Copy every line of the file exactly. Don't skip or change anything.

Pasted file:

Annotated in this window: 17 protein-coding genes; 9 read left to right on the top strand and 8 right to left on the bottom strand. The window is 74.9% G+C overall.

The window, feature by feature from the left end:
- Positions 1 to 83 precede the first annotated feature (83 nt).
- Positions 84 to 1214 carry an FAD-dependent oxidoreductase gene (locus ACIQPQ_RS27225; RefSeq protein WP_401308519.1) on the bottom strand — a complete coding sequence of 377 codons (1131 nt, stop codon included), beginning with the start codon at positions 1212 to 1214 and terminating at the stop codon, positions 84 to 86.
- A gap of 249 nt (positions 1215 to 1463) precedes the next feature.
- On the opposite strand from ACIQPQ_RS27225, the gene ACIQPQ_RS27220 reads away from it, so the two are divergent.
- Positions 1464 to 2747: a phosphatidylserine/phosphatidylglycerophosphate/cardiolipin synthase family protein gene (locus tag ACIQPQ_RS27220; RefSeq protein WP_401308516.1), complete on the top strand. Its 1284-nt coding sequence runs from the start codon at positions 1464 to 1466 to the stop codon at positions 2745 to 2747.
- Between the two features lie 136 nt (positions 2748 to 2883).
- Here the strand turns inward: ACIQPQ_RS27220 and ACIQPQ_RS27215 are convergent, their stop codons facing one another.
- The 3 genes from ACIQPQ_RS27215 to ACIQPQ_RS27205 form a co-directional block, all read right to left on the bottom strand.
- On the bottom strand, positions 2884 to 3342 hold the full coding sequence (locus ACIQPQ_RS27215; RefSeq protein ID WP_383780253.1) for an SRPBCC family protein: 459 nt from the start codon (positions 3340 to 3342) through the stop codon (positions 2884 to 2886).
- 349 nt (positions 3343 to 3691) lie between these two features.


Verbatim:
Annotated in this window: 17 protein-coding genes; 9 read left to right on the top strand and 8 right to left on the bottom strand. The window is 74.9% G+C overall.

The window, feature by feature from the left end:
- Positions 1 to 83 precede the first annotated feature (83 nt).
- Positions 84 to 1214 carry an FAD-dependent oxidoreductase gene (locus ACIQPQ_RS27225; RefSeq protein WP_401308519.1) on the bottom strand — a complete coding sequence of 377 codons (1131 nt, stop codon included), beginning with the start codon at positions 1212 to 1214 and terminating at the stop codon, positions 84 to 86.
- A gap of 249 nt (positions 1215 to 1463) precedes the next feature.
- On the opposite strand from ACIQPQ_RS27225, the gene ACIQPQ_RS27220 reads away from it, so the two are divergent.
- Positions 1464 to 2747: a phosphatidylserine/phosphatidylglycerophosphate/cardiolipin synthase family protein gene (locus tag ACIQPQ_RS27220; RefSeq protein WP_401308516.1), complete on the top strand. Its 1284-nt coding sequence runs from the start codon at positions 1464 to 1466 to the stop codon at positions 2745 to 2747.
- Between the two features lie 136 nt (positions 2748 to 2883).
- Here the strand turns inward: ACIQPQ_RS27220 and ACIQPQ_RS27215 are convergent, their stop codons facing one another.
- The 3 genes from ACIQPQ_RS27215 to ACIQPQ_RS27205 form a co-directional block, all read right to left on the bottom strand.
- On the bottom strand, positions 2884 to 3342 hold the full coding sequence (locus ACIQPQ_RS27215; RefSeq protein ID WP_383780253.1) for an SRPBCC family protein: 459 nt from the start codon (positions 3340 to 3342) through the stop codon (positions 2884 to 2886).
- 349 nt (positions 3343 to 3691) lie between these two features.